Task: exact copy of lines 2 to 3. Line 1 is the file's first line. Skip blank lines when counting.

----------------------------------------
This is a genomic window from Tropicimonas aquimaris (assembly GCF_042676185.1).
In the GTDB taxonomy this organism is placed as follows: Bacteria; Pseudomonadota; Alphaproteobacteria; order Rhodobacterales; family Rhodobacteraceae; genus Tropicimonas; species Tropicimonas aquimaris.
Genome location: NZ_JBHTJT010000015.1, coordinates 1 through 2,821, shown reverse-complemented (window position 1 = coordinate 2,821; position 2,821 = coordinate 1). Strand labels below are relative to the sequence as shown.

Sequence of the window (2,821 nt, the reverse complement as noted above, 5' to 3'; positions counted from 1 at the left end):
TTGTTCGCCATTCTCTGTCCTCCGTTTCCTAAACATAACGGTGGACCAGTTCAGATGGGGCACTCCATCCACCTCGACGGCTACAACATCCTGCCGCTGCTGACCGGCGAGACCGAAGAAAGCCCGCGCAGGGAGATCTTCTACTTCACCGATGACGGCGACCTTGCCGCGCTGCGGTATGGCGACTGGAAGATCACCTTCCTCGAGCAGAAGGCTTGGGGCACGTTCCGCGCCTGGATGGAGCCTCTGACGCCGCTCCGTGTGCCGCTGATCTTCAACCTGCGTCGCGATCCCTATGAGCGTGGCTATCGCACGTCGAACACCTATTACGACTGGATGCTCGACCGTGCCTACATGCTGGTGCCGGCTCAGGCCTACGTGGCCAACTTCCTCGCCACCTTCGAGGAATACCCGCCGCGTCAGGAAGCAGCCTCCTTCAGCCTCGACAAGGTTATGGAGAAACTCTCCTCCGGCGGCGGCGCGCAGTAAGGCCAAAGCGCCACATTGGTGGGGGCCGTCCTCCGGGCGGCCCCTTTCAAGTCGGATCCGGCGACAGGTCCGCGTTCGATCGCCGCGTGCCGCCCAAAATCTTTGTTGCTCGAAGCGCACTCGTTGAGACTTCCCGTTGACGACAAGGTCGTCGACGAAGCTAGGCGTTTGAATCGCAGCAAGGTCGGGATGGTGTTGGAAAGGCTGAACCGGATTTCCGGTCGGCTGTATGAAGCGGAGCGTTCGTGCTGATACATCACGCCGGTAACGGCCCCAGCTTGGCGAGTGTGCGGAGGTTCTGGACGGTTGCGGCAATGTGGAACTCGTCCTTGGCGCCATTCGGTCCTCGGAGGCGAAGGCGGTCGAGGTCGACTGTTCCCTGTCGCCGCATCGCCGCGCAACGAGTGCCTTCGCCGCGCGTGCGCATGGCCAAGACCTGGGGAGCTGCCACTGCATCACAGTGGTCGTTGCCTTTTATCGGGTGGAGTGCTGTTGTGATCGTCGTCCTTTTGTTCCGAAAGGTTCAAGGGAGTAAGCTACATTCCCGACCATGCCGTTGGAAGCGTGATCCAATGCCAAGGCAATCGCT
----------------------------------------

In the GTDB taxonomy this organism is placed as follows: Bacteria; Pseudomonadota; Alphaproteobacteria; order Rhodobacterales; family Rhodobacteraceae; genus Tropicimonas; species Tropicimonas aquimaris.
Genome location: NZ_JBHTJT010000015.1, coordinates 1 through 2,821, shown reverse-complemented (window position 1 = coordinate 2,821; position 2,821 = coordinate 1). Strand labels below are relative to the sequence as shown.